After performing in various rocks bands, and being a producer for a number of musical project, Argentine musician Damián Anache has put out his debut album. An experimental collection of four instumental pieces. Tomatrax caught up with Damián to talk about his work.
Where did you get the idea for the “landscape” concept of your album?
“Landscape” is a key concept explored mainly by visual arts but also by musicians in very different ways through history. In fact, in sound art the “soundscape” concept emerged some time ago, as a sonorous version of “visual” landscape. In my particular case I reached the concept as a point of convergence of several ideas, linked to the way that I approached to generative art and some other things but mainly with the idea that a landscape can be a daily place, where one can be immersed in it and at the same time it can be contemplated as an attractive for someone outside it. Landscapes offers that duality, as this piece can works as an object of deep contemplation and at the same time it can surround the listener as an accompaniment while he/she is drinking a tea, reading a book or doing something else.
Where did the title Capturas del Único Camino come from?
“Capturas” means “Snapshots” or “Captures” in English. In the title it is related to the generative origin of the piece. Maybe I first should explain that for this piece I created a software (a Pure Data patch) that generates this music continuously since the moment I press “start” till I press “stop”. So, for the album version of this music, I let the software run and made some recordings of the audio output. Then I selected the best recordings. It is a process similar to the photographer’s work who takes photos or “captures” of a boundless landscape, cropping the whole space to a specific region. The difference is that in my case, what I crop is the time, instead of the space.
On the other hand, “del Único Camino” ( from the only/unique way/road ) is inspired on Alan Watts‘ writings. His words has been a reference during the composition of this piece, thus also like D.T. Suzuki’s and Thich Nhat Hanh’s.
The music on the album was generated by an algorithm you developed. How did you work out the algorithm to use?
The algorithm was developed in Pure Data. It was conceived as an digital performer for an open score music. The score of the piece involves some instrumental actions with random choices so I thought that an algorithm was a perfect way for making the piece. For reach that, I first needed to make a lot of recordings of the sounds I wanted the computer plays. So I sampled the acoustic instruments, my voice, some sounds created by digital synthesis techniques and water field recordings. Then I loaded all the samples to the algorithm with the score’s instructions, and finally the computer made the random decisions and itself played the piece alone.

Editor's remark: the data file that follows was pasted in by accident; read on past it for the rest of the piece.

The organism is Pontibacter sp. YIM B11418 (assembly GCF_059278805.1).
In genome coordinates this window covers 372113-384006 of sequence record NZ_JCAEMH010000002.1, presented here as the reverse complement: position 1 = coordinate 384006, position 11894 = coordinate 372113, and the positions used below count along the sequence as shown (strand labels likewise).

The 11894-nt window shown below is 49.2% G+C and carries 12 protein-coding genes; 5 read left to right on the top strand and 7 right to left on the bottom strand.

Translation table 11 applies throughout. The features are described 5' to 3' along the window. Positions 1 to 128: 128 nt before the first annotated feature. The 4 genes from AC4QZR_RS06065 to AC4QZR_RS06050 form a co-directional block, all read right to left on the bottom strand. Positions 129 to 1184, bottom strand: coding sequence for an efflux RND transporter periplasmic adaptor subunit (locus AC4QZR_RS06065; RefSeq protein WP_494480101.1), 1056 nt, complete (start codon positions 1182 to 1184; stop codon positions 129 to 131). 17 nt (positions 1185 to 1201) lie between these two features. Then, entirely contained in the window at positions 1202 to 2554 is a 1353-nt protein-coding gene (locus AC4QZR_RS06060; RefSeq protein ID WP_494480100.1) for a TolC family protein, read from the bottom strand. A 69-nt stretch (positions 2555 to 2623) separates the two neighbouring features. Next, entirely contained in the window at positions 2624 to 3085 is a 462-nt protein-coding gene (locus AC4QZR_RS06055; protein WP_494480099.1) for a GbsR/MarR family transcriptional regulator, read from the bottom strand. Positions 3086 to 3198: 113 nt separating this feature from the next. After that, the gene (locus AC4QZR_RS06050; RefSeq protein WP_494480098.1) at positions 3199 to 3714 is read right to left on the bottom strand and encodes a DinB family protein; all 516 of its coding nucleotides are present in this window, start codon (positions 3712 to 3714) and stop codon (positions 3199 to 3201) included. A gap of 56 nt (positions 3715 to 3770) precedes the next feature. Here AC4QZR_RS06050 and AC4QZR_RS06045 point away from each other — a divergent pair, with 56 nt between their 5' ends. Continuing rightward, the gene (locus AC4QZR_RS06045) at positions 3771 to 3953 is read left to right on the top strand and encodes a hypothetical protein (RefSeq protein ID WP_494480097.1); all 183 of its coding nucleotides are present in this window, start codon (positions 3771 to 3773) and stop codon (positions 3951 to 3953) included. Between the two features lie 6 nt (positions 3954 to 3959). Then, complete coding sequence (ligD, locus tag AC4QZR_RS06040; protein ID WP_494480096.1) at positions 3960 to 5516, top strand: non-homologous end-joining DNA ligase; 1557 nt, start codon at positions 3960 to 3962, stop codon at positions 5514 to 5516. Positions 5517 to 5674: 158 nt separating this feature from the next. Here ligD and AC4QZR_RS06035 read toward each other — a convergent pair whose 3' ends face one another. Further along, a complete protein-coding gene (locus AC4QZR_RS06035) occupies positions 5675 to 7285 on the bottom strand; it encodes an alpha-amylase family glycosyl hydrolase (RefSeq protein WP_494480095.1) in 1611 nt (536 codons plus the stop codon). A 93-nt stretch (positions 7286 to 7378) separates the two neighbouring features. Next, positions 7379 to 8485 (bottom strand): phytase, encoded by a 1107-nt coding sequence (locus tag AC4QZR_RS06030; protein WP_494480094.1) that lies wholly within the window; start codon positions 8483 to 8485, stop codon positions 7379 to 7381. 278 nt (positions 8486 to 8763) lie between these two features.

You’ve played in various rock bands, how did that compare to your current work?
The final work has nothing in common (at least at surface). At the same time this kind of pieces have completely different intentions/objectives (as I see it). Most of rock songs that I have written were with the intention to entertain the listener, now the goals I want to achieve are: making the listener think, relaxes him/herself, or simply accompany him/her; and the way I found to achieve it is far away from rock and roll. But, behind that, there are a lot of particular actions during the creation process that are the same in a rock song as in the music I’m creating now. I can say that nowadays I benefit a lot from the experiences of that times.
You also designed and built their own version of a Lithophone, how did this idea come about?
That was a very enriching experience. By those days I was participating in one of the Universidad Nacional de Quilmes‘ investigation projects. Its director was Oscar Edelstein and asked us (Axel Lastra, my coequipier at that time, and I) to find some rocks, record their sound and program a sampler. This was intended to be used in a piece of music we were working on. The main goal was to evoke “primitive sounds”. So when we collected the first set of rocks for sampling, we all stayed fascinated with their sonorities and decided to built an instrument from it. We know that the “lithopone” already exists as an instrument, tempered in traditional tuning for using in tonal music context. As we were playing non tradicional music, and our main intention was to reach “primitive sounds” we created an experimental version of a lithophone, without adjust the rocks to a defined tuning, keeping their original raw timbre and irregular shapes. Sadly we didn’t documented correctly that creation process but there’s a short clip on youtube where everyone can watch and listen a short sample of me playing it with the Ensamble Nacional del Sur: